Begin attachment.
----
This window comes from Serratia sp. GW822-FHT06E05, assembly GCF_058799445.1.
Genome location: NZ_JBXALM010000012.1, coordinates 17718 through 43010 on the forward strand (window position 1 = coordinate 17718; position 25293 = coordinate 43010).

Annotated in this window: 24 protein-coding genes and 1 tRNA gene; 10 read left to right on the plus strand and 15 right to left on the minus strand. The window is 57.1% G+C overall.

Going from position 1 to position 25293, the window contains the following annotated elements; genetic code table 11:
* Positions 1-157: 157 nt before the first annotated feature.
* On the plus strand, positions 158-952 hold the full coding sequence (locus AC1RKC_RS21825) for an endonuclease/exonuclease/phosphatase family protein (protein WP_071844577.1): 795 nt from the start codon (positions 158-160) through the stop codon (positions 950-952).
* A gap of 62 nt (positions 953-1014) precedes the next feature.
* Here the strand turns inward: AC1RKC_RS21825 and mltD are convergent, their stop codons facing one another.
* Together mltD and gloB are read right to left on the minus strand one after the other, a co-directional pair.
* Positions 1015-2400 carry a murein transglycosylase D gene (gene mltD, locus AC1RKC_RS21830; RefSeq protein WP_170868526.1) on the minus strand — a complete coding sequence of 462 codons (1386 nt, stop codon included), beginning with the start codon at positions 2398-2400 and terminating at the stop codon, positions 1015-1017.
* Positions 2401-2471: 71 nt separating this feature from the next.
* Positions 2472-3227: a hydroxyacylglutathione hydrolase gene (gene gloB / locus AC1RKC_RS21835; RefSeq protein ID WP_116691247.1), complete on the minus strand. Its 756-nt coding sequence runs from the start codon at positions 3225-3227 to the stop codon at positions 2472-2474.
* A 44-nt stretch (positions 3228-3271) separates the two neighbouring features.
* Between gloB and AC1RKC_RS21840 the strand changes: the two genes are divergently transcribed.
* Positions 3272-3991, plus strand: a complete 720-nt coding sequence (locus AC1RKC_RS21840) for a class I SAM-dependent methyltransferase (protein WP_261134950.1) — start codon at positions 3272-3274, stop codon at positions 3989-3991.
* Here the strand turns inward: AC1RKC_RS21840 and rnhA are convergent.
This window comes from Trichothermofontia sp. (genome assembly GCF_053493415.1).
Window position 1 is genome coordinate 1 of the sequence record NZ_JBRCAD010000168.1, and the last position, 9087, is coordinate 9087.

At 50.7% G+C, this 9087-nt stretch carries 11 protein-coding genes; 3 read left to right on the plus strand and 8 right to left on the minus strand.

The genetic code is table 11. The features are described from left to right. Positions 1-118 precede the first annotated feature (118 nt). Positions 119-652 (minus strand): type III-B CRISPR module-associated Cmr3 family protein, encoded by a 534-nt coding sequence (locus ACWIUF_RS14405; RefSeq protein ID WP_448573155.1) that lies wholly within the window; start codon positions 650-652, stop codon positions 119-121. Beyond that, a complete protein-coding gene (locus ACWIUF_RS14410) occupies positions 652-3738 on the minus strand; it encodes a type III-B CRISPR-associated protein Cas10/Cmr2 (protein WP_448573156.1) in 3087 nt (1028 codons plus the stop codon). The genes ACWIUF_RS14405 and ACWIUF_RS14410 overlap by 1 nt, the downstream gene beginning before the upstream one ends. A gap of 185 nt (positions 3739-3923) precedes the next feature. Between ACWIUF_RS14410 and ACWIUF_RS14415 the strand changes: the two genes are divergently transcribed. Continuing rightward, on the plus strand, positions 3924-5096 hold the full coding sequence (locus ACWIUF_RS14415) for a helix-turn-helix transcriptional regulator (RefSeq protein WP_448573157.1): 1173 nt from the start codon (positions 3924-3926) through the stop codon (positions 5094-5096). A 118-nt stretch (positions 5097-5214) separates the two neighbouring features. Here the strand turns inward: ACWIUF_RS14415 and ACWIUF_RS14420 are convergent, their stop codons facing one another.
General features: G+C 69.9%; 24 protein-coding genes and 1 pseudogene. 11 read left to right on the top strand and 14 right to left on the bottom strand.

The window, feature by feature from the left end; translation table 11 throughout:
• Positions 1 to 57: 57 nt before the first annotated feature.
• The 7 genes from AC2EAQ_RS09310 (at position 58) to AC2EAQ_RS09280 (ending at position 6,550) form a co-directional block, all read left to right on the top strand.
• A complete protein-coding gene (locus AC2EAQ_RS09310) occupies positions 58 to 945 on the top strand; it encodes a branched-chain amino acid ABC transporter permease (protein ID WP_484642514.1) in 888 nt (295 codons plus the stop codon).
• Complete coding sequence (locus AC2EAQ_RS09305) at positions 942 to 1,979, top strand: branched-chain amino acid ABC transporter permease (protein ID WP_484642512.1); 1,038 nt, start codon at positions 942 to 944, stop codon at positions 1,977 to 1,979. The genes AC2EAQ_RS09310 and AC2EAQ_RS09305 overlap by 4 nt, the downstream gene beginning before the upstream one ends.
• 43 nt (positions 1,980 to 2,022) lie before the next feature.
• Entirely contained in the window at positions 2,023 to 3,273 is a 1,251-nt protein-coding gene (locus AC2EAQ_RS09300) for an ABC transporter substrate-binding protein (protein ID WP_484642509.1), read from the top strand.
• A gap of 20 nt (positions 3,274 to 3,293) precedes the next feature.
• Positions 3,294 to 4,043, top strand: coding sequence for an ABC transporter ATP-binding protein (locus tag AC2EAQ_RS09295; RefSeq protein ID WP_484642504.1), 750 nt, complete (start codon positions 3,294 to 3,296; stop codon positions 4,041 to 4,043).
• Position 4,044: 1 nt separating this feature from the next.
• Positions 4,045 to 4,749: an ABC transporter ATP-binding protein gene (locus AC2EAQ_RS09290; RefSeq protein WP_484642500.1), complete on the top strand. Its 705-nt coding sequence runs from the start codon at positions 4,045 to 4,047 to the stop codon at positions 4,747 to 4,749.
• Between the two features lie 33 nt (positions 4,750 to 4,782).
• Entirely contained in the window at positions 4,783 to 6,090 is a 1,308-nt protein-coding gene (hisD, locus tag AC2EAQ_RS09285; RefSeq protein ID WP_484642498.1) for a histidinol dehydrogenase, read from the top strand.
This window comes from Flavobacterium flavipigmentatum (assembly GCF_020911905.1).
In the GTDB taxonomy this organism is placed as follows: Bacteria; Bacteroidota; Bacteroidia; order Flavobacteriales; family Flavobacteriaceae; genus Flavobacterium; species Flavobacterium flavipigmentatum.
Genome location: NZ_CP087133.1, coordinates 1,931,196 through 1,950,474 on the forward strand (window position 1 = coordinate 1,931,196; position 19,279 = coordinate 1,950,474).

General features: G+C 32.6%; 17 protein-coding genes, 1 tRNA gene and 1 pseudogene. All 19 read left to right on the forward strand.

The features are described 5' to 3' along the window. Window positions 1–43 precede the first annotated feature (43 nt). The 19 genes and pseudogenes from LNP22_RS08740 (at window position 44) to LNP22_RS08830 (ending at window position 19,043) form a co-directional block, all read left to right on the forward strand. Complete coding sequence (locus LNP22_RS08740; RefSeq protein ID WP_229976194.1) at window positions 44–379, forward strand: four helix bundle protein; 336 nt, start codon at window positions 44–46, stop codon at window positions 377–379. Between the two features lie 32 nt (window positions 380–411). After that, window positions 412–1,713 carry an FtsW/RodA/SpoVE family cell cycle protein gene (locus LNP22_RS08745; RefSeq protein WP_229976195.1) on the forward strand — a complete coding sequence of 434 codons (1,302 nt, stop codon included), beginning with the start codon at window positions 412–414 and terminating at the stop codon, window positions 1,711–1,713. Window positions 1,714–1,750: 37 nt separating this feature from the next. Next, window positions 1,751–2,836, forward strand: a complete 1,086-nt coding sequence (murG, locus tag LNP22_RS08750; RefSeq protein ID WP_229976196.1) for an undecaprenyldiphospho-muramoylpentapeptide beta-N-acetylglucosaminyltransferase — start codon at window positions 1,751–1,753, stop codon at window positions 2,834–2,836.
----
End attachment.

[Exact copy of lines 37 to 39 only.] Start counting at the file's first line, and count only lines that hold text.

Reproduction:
Genome location: NZ_CP087133.1, coordinates 1,931,196 through 1,950,474 on the forward strand (window position 1 = coordinate 1,931,196; position 19,279 = coordinate 1,950,474).

General features: G+C 32.6%; 17 protein-coding genes, 1 tRNA gene and 1 pseudogene. All 19 read left to right on the forward strand.

The features are described 5' to 3' along the window. Window positions 1–43 precede the first annotated feature (43 nt). The 19 genes and pseudogenes from LNP22_RS08740 (at window position 44) to LNP22_RS08830 (ending at window position 19,043) form a co-directional block, all read left to right on the forward strand. Complete coding sequence (locus LNP22_RS08740; RefSeq protein ID WP_229976194.1) at window positions 44–379, forward strand: four helix bundle protein; 336 nt, start codon at window positions 44–46, stop codon at window positions 377–379. Between the two features lie 32 nt (window positions 380–411). After that, window positions 412–1,713 carry an FtsW/RodA/SpoVE family cell cycle protein gene (locus LNP22_RS08745; RefSeq protein WP_229976195.1) on the forward strand — a complete coding sequence of 434 codons (1,302 nt, stop codon included), beginning with the start codon at window positions 412–414 and terminating at the stop codon, window positions 1,711–1,713. Window positions 1,714–1,750: 37 nt separating this feature from the next. Next, window positions 1,751–2,836, forward strand: a complete 1,086-nt coding sequence (murG, locus tag LNP22_RS08750; RefSeq protein ID WP_229976196.1) for an undecaprenyldiphospho-muramoylpentapeptide beta-N-acetylglucosaminyltransferase — start codon at window positions 1,751–1,753, stop codon at window positions 2,834–2,836.